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Volume 15, Number 5—May 2009

Clostridium difficile in Ready-to-Eat Salads, Scotland

Marwah M. Bakri, Derek J. Brown, John P. Butcher, and Alistair D. SutherlandComments to Author 
Author affiliations: Glasgow Caledonian University, Glasgow, Scotland, UK (M.M. Bakri, J.P. Butcher, A.D. Sutherland); Scottish Salmonella, Shigella and Clostridium difficile Reference Laboratory, Glasgow (D.J. Brown)

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Of 40 ready-to-eat salads, 3 (7.5%) were positive for Clostridium difficile by PCR. Two isolates were PCR ribotype 017 (toxin A–, B+), and 1 was PCR ribotype 001. Isolates were susceptible to vancomycin and metronidazole but variably resistant to other antimicrobial drugs. Ready-to-eat salads may be potential sources for virulent C. difficile.

Over the past decade, Clostridium difficile infection has become a prominent cause of healthcare-associated infection. Although C. difficile has been thought of traditionally as a predominantly nosocomial infection, the incidence of community-acquired cases has increased recently, as has the incidence of cases from other healthcare settings such as nursing homes (1). Notably, some evidence has shown that C. difficile may be brought into the healthcare environment by asymptomatic carriers (2). The reported carriage rates of C. difficile in healthy adults have varied from 0% to 3% in Europe to up to 15% in Japan (3). Little is known, however, about the prevalence of C. difficile in the environment and how it may be transmitted to humans.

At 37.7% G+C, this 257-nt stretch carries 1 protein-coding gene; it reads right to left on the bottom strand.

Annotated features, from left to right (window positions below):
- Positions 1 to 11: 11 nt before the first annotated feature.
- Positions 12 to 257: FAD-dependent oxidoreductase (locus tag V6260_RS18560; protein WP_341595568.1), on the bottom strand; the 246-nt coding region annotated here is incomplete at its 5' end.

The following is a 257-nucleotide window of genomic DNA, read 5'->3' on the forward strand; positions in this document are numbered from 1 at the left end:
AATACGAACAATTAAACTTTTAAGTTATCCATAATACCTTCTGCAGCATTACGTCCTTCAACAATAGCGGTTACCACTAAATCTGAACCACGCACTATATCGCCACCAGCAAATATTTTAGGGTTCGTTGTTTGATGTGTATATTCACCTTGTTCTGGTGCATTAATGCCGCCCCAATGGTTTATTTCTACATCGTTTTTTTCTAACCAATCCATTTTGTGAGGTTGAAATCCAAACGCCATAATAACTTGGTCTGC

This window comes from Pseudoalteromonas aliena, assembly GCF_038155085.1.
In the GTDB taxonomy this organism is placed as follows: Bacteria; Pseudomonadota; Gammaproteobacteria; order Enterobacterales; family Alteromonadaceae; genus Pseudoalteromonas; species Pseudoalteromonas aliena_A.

C. difficile has been found in a variety of environments, including water, soil, animal feces, and foods (4,5); these findings suggest that C. difficile may be transmitted to humans through food, although no foodborne cases have been reported. Because ready-to-eat foods have been implicated in foodborne disease outbreaks associated with Salmonella species (6) and Escherichia coli O157 (7), we examined ready-to-eat salads for the presence of C. difficile.

The Study

We tested 50-g samples from each of 40 packaged ready-to-eat salads purchased from 7 Glasgow supermarkets from May 1 through June 30, 2008, for the presence of C. difficile spores. We essentially used the CDMN (C. difficile, moxalactam, norfloxacin) agar method of Rodriguez-Palacios et al. (4) but also used direct plating and enrichment broth culture. The contents of the 40 salads generally differed, and any salads with the same contents carried different supermarket brands, which eliminated replicate sampling.

Isolates were identified as toxigenic (having genes for toxins A and B) by PCR as previously described (8,9), and ribotypes were identified by PCR (10). The MICs of 6 antimicrobial drugs for these isolates were determined by using E-test strips (AB Biodisk, Solna, Sweden). The following MIC breakpoints were used to define resistance to these drugs: metronidazole, >32 µg/mL; vancomycin, >16 µg/mL; cefotaxime, 64 µg/mL; erythromycin, >8 µg/mL; moxifloxacin, >8 µg/mL; and clindamycin, >8 µg/mL (Clinical and Laboratory Standards Institute, Wayne, PA, USA).